T. H. Breen's The Marketplace of Revolution reshaped Revolutionary War scholarship by arguing that protesting British taxes on material goods both galvanized and united colonists from multiple backgrounds. Essays published in Rhode Island's Newport Mercury demonstrate, however, that arguments in favor of home textile production in the British North American colonies were not confined solely to protesting colonists. The months leading up to the Stamp Act crisis in 1765 saw twenty such articles by colonists who would identify as Loyalists during the Revolutionary War; the years following the Stamp Act crisis saw twenty-three articles by colonists who would identify as Patriots arguing in favor of home textile production in Rhode Island. The Second Calico Act in 1721 had stated that residents of the British Isles could only purchase British-made textiles, but that American colonists were to be encouraged to purchase imported fabrics from India. The break caused by the American Revolution would come in time, but for the moment, Rhode Island colonists were eager to claim their right to the privileges and protections of British subjecthood through their identities as textile-producing Britons.
The history of indentured migration to seventeenth-century English America relies heavily on a single body of sources known as the London record, a collection of contracts and registrations of servants who emigrated from the capital between 1683 and 1686. Of the original 1,000 contracts, 189 have long been considered to be missing. This article uses methods from the study of paperwork and print culture to demonstrate that Huntington Library item HM 1365 is one of those missing contracts. Read as a part of its parent collection, this indenture is evidence of how the writing and archiving of late seventeenth-century transatlantic service contracts functioned to constrain would-be servants' choices and protections during recruitment and servitude, while legitimizing new and exploitative practices in colonial labor relations.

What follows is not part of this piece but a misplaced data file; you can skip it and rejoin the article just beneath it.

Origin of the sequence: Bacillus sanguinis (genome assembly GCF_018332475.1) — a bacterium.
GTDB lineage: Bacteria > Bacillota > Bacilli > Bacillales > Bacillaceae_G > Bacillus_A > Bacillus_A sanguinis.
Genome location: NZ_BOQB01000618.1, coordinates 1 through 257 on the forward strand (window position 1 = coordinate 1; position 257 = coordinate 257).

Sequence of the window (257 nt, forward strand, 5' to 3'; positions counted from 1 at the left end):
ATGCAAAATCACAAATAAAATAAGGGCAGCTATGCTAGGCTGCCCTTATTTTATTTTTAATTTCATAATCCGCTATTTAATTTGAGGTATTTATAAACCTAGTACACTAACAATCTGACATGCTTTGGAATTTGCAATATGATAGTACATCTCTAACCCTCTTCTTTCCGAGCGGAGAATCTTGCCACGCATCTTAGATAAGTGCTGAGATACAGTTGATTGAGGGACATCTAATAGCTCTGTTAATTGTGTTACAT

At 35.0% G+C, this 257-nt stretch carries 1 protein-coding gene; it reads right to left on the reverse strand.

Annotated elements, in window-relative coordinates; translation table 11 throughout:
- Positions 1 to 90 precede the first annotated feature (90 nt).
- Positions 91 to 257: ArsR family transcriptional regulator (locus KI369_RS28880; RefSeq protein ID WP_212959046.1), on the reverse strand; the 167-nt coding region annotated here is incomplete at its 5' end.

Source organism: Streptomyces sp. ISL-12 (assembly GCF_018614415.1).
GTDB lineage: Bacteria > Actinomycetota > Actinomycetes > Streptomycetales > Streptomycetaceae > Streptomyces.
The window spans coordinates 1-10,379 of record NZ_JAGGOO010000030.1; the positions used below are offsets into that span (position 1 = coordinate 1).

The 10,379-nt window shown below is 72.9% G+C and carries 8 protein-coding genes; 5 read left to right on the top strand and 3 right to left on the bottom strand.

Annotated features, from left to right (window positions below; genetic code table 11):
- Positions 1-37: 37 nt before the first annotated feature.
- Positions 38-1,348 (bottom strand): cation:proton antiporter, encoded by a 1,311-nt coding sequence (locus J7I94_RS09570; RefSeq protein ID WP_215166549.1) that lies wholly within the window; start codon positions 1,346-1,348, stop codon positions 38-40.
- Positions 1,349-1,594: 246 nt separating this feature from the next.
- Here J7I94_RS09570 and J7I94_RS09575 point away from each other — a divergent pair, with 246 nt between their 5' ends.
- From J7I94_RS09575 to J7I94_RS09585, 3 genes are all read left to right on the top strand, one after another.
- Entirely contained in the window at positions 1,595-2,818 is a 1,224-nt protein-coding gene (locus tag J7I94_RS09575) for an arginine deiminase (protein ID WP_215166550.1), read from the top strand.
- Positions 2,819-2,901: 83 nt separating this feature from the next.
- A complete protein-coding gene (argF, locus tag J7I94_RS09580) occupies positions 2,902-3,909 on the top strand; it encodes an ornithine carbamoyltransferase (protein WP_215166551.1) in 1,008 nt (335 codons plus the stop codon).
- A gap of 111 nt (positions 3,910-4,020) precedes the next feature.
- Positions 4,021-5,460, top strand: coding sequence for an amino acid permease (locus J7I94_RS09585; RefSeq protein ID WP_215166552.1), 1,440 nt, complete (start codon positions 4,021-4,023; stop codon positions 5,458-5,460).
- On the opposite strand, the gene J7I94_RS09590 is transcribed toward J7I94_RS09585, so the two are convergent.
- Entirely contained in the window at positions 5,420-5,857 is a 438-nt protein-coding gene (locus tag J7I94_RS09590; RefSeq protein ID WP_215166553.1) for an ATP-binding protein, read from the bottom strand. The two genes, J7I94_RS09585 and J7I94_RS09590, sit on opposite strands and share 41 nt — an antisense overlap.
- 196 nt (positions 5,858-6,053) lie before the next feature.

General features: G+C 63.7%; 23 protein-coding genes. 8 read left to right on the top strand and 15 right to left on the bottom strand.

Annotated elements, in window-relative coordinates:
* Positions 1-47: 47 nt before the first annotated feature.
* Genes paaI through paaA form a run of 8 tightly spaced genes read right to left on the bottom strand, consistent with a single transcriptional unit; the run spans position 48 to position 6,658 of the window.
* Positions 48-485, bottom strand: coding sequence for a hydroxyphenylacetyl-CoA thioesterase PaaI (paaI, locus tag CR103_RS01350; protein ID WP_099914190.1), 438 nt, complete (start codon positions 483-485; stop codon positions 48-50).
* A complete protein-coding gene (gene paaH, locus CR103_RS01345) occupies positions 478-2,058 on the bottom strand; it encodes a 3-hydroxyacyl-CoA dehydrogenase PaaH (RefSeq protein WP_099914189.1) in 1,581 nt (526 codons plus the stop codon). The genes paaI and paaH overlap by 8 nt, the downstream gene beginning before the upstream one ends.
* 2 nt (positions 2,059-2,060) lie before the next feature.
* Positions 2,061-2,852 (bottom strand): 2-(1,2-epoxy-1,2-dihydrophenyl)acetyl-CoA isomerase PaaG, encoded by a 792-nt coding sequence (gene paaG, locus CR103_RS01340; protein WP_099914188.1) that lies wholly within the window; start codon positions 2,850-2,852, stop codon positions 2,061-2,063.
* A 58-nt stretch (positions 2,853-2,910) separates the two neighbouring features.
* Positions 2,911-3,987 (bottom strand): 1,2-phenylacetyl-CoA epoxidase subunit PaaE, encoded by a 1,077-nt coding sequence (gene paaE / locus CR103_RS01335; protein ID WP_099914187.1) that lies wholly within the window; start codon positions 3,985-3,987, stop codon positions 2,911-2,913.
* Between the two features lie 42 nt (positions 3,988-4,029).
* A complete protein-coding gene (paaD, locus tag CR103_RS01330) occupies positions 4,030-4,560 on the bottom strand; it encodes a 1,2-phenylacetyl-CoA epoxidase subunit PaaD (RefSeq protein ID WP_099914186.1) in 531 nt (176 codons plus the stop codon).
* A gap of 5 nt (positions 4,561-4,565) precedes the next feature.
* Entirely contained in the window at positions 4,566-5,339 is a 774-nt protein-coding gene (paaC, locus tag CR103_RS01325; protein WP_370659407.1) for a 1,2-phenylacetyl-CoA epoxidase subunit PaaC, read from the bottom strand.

Fall 2020, Vol. 18.4
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This study explores the relationship between geographic knowledge and imaginative geographies in the early modern English Atlantic. As is exemplified by English efforts to colonize Providence Island, the Western Design and the economic activities it set in motion, and English and Scottish plans to colonize the Darien region of Panama, everyday geographic knowledge contributed to and was informed by English imaginative geographies in ways that shaped English plans to occupy or attack Central America. Despite a maturation of governing institutions, scientific practices, and commercial networks that gathered geographic information by the last quarter of the seventeenth century, imaginative geographies obscured a more sober assessment of Central America's complex social and physical realities—especially in spaces controlled by indigenous peoples living outside colonial control. That greater geographic experience did not contribute to improved designs presents a paradox for a model that expects knowledge accumulation to advance its utility. Instead, geographic knowledge in the seventeenth century informed imperial designs via imaginative geographies built on myths, perceptions, and desires, blurring distinctions between the two.
Security, Taxation, and the Imperial System in Jamaica, 1721–1782
Trevor Burnard, Aaron Graham
White Jamaicans paid relatively high rates of taxation to support a powerful and assertive imperial state in schemes of settlement and security. They paid such taxes willingly because they were satisfied with what they got from the state. Furthermore, they believed they had a significant stake in the processes by which taxes were collected and spent. The power of the colonial state depended on the empire being a loose fraternal alliance. Nevertheless, what worked for imperial and colonial Jamaica did not necessarily work elsewhere. Jamaica provides a case study of how the imperial state worked satisfactorily for imperial rulers and those colonists whom they ruled when both the state and colonial settlers shared common beliefs and when negotiations made it clear that the interests of all parties coincided.